Skyler Cooper Has Arrived


One could describe African-American actor Skyler Cooper as a cross between Work Out‘s Jackie Warner and Laurence Fishburne, what with her day job as a personal trainer (she hopes to own a gym someday) and her signature role as a female (read: lesbian) Othello in Impact Theatre’s 2005 production. But this hybrid definition leaves out one important, defining characteristic: butch.

In an industry where there are few out lesbians and fewer out lesbians of color, Skyler Cooper takes it one step further as an unabashedly proud butch. But if she had listened to her first acting coach, she wouldn’t be where she is today — about to launch a new TV series called Don’t Go that premieres at OutFest in July, as well as a new reality series on

“I had one bad experience that almost turned me away from theater altogether,” she said to “My first theater coach said to me, ‘You know you’re going to have to not work out; you’re going to have to change your body. You’re a little too muscular to do this work.’ Because I was old enough and wise enough when I started [acting classes], I knew I should stop seeing her. She was trying to tell me I can’t be who I am.”

Fortunately for those of us hungry to see authentic representations of butches on the stage and screen, Cooper stayed true to herself and her love of acting.

“If I’m going to do theater, I need to be who I am to see if I even love the craft,” she explained. “If the craft won’t let me express myself and bring me and my talent to it, why would I want it in my life? I love this quote from [Russian actor] Stanislavsky: ‘Love the art in yourself, not yourself in the art.'”

San Francisco Bay area audiences first saw Cooper on stage in a 2000 production with Liquid Fire, an erotic cabaret by and about lesbians of color. She performed a piece called “Butch Love,” which caught the attention of filmmaker Debra Wilson.

Wilson then included Cooper in her 2003 documentary, Butch Mystique. Cooper recalled: “In ‘Butch Love,’ I was self-proclaiming myself as butch. Debra found me and asked if I wanted to tell my story. That was my first time on-camera.” And the first time lesbians outside of the Bay area were introduced to Skyler Cooper; Butch Mystique later screened at film festivals across the United States and aired on Showtime.

Her working relationship with Debra Wilson continues with First Take, a reality series scheduled to air this fall on, an LGBT of color media network. “Debra said she wanted to follow me as I was trying to break into film, but she also followed me in every aspect of my life: how I juggle my world so I can get to the stage at night, in and out of my relationship, going to auditions, interactions with actors,” Cooper said. “She also came to L.A. with me when I auditioned for Don’t Go.”

Cooper won the part of Bone in Don’t Go, Amber Sharp’s (Triple Minority) show — billed as Melrose Place meets The L Word meets 227 — about the residents of a four-plex apartment building in Los Angeles. Bone is the best friend of building resident Jaden (Melange Lavonne, a butch who finds herself pregnant by her femme, intersex girlfriend (Guinevere Turner).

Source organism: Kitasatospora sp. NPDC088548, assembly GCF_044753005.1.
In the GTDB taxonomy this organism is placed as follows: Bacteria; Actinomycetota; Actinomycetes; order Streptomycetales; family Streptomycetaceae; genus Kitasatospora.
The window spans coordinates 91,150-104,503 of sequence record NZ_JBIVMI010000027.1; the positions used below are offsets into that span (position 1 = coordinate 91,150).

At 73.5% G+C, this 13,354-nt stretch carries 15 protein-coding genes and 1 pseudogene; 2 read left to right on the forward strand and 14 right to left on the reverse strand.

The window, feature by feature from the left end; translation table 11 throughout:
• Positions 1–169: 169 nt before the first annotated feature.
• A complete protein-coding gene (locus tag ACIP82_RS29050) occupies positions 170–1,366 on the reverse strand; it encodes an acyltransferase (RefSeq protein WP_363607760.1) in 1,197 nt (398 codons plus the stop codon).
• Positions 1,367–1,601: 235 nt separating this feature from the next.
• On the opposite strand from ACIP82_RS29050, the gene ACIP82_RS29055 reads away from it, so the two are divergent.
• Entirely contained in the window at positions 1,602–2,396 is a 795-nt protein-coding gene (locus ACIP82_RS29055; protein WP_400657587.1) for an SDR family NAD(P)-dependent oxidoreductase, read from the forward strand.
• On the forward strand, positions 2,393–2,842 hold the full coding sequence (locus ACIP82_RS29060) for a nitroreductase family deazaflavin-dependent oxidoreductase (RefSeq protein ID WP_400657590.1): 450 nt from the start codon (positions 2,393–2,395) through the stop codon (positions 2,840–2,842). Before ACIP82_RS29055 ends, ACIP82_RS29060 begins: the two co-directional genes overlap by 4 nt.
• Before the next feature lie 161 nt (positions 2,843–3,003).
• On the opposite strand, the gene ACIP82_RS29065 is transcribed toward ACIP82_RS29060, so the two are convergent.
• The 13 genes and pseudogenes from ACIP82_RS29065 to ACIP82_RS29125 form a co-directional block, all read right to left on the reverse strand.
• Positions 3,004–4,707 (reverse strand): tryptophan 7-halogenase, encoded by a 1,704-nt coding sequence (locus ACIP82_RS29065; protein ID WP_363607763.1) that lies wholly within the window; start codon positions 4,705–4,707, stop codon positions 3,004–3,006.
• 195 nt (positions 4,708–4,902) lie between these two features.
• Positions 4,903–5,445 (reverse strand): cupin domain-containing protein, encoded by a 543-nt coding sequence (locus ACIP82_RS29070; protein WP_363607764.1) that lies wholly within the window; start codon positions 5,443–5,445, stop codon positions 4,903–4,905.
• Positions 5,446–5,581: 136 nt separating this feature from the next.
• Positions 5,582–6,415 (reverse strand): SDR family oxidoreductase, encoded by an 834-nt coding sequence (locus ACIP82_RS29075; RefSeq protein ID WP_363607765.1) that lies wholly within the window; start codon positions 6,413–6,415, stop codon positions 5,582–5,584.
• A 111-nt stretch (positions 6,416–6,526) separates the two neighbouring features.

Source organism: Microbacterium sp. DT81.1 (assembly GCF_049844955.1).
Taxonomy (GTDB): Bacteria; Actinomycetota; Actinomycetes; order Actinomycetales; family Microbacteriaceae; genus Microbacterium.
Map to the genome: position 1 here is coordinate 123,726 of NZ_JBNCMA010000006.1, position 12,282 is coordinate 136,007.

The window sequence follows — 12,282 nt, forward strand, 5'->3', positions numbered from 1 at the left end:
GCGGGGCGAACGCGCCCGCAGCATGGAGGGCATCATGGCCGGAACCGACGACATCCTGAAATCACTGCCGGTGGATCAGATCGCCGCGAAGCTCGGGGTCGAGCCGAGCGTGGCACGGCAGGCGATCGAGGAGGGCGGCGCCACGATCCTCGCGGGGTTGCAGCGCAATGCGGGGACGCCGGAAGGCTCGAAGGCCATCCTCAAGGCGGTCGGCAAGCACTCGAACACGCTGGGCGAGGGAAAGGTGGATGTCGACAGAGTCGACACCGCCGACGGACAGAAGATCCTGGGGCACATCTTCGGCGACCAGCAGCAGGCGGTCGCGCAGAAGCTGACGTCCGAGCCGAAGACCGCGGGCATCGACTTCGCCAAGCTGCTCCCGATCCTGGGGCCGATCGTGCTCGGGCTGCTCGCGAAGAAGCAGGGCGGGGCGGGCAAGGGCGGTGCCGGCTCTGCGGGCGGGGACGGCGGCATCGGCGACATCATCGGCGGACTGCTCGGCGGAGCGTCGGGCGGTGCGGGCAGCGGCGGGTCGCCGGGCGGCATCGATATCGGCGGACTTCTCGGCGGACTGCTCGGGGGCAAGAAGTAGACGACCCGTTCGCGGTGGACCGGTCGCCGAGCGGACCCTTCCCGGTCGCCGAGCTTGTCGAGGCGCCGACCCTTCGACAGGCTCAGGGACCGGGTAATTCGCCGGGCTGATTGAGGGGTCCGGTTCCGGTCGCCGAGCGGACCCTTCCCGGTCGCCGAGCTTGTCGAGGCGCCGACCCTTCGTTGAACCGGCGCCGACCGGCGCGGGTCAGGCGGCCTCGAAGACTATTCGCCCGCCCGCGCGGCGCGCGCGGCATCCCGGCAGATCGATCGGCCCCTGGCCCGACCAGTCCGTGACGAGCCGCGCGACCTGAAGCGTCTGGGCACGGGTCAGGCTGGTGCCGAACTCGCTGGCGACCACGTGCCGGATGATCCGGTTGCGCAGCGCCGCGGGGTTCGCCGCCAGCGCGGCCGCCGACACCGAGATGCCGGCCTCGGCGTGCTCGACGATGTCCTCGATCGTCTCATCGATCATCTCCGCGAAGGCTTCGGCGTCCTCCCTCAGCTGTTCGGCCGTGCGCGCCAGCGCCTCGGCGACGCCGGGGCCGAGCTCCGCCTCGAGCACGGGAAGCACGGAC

The pilot of Don’t Go, which also stars Nisha Ganatra (Chutney Popcorn), premieres at OutFest in Los Angeles this July and is currently looking for an on-air home.

Bone was written as a butch character from the start. “I heard that when they did the audition for Don’t Go, there were 30 women who auditioned for Bone; most of them were femme, and they all came in with bandannas on their heads,” Cooper said, laughing. “There’s definitely a lack of butch women in theater and films, and when they are there, they’re not lead characters. So this is a refreshing change.”

Cooper has some advice for casting directors about working with butch women actors: “With film and theater, they have to recognize that a butch woman can play another butch woman just like a straight woman can play another straight woman. For instance, there are different kinds of butches. I am not Bone. Producers should not be afraid of powerful women, not be afraid of showing the hotness in it. It’s hot when a woman is strong — and not imitating a male. Strength is strength whether it’s a man or a woman; strength doesn’t have a gender.”

But Cooper also doesn’t limit herself to roles for the female gender. She recently submitted her head shot and resume for a part in B-Boy Blues, a forthcoming film based on the book by James Earl Hardy. There were no female roles in the casting call.

“I could pull it off, especially in film,” she said. “They wouldn’t even need any special effects. They did call me and asked me to come to New York to audition, but I couldn’t and asked if I could wait for their Los Angeles auditions to get set up. But something must have fallen through. But you know, if I could handle the role, if I could pull it off, how awesome would that be? Why couldn’t a queer black woman play a queer black male? My niche is genderf—, and I know that.”